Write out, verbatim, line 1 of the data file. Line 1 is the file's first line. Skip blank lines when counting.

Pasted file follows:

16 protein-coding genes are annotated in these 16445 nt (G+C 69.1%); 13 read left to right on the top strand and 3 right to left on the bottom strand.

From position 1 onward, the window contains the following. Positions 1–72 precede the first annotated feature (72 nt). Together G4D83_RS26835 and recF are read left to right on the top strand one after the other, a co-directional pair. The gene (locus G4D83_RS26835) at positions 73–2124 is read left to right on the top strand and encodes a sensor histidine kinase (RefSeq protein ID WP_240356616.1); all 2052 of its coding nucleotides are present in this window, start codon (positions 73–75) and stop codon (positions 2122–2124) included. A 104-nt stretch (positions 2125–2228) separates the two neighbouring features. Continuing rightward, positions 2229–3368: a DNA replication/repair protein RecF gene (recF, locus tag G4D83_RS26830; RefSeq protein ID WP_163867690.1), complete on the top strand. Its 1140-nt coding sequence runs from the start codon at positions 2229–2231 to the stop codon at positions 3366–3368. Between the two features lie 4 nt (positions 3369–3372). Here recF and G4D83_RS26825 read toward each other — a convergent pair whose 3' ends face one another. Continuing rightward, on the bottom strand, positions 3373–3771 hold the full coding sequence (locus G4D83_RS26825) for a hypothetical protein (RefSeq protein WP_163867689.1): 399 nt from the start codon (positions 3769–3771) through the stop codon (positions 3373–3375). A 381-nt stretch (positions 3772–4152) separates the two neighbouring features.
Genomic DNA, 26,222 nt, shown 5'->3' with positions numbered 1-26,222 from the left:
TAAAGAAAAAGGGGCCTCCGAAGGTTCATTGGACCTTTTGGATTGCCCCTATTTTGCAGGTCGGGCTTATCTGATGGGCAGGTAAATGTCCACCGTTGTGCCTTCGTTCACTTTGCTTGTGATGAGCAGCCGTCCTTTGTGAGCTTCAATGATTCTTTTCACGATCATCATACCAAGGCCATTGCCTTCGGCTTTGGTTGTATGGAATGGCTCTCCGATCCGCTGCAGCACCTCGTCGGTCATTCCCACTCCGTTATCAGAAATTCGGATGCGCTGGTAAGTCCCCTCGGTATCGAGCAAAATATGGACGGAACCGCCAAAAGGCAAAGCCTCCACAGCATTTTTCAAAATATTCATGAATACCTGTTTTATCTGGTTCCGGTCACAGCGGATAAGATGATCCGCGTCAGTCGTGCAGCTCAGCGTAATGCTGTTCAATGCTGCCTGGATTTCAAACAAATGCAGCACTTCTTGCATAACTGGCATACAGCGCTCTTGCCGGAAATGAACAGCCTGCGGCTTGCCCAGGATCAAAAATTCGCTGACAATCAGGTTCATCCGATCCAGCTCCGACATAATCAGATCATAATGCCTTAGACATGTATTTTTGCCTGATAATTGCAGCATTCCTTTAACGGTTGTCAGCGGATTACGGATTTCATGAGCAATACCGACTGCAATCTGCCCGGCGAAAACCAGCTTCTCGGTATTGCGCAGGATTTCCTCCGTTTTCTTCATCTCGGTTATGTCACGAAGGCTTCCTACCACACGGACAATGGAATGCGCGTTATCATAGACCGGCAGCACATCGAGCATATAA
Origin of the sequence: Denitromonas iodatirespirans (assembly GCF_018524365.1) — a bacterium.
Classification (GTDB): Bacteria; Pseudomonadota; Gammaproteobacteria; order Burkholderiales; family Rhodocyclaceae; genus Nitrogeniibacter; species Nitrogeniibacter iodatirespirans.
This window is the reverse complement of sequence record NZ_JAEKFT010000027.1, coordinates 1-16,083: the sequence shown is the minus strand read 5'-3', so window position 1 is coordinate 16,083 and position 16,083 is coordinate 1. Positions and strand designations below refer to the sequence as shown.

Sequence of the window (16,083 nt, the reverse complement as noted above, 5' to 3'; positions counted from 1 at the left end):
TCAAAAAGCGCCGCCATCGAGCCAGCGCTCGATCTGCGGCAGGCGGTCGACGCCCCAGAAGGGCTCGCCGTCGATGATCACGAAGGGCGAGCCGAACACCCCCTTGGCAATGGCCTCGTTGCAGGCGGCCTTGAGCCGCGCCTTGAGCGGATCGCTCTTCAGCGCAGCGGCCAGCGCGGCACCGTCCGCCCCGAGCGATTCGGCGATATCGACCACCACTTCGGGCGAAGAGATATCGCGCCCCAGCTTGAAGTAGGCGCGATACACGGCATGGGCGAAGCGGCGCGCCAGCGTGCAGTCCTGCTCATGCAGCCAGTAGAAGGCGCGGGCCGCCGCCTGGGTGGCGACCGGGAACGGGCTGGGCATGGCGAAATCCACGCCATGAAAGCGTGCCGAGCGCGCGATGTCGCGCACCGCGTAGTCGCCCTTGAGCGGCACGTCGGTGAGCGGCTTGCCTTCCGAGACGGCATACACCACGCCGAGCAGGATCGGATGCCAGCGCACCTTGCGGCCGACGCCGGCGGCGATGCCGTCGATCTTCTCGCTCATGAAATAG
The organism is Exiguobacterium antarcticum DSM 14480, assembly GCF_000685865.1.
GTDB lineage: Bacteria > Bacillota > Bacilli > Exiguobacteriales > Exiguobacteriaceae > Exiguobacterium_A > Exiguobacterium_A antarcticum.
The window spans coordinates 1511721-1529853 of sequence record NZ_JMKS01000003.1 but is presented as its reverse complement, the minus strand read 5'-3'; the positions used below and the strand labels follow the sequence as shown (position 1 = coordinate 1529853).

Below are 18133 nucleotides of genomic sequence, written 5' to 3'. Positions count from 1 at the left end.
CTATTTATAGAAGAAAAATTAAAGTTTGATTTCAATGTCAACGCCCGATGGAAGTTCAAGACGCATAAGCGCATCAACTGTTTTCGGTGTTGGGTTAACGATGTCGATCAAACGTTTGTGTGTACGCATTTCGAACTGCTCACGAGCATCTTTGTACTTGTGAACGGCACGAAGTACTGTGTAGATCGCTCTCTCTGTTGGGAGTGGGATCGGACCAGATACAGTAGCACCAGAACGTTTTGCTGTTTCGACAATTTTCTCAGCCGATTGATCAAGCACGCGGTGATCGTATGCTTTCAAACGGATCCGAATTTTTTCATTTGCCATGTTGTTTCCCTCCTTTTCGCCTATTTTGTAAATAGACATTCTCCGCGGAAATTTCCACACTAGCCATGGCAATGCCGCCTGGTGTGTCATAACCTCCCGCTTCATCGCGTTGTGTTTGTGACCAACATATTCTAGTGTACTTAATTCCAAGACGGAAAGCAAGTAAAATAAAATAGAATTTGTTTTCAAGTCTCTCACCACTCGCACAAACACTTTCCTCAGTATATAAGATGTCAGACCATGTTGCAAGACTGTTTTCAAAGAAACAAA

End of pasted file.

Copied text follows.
16 protein-coding genes are annotated in these 16445 nt (G+C 69.1%); 13 read left to right on the top strand and 3 right to left on the bottom strand.